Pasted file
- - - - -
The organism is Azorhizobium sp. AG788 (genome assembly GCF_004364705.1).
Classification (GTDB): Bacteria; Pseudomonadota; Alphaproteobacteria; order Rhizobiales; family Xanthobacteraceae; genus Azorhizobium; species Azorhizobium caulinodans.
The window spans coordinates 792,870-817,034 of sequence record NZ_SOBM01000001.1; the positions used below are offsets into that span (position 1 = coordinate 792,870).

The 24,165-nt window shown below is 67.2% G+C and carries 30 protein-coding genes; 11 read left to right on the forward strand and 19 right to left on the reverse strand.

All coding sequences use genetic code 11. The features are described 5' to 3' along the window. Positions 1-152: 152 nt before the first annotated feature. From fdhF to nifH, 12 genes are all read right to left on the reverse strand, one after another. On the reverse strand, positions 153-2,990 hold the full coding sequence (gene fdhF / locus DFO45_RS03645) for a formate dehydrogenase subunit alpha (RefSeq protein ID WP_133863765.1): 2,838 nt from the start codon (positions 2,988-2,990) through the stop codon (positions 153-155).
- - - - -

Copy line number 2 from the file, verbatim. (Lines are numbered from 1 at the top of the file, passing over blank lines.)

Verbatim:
Classification (GTDB): Bacteria; Pseudomonadota; Alphaproteobacteria; order Rhizobiales; family Xanthobacteraceae; genus Azorhizobium; species Azorhizobium caulinodans.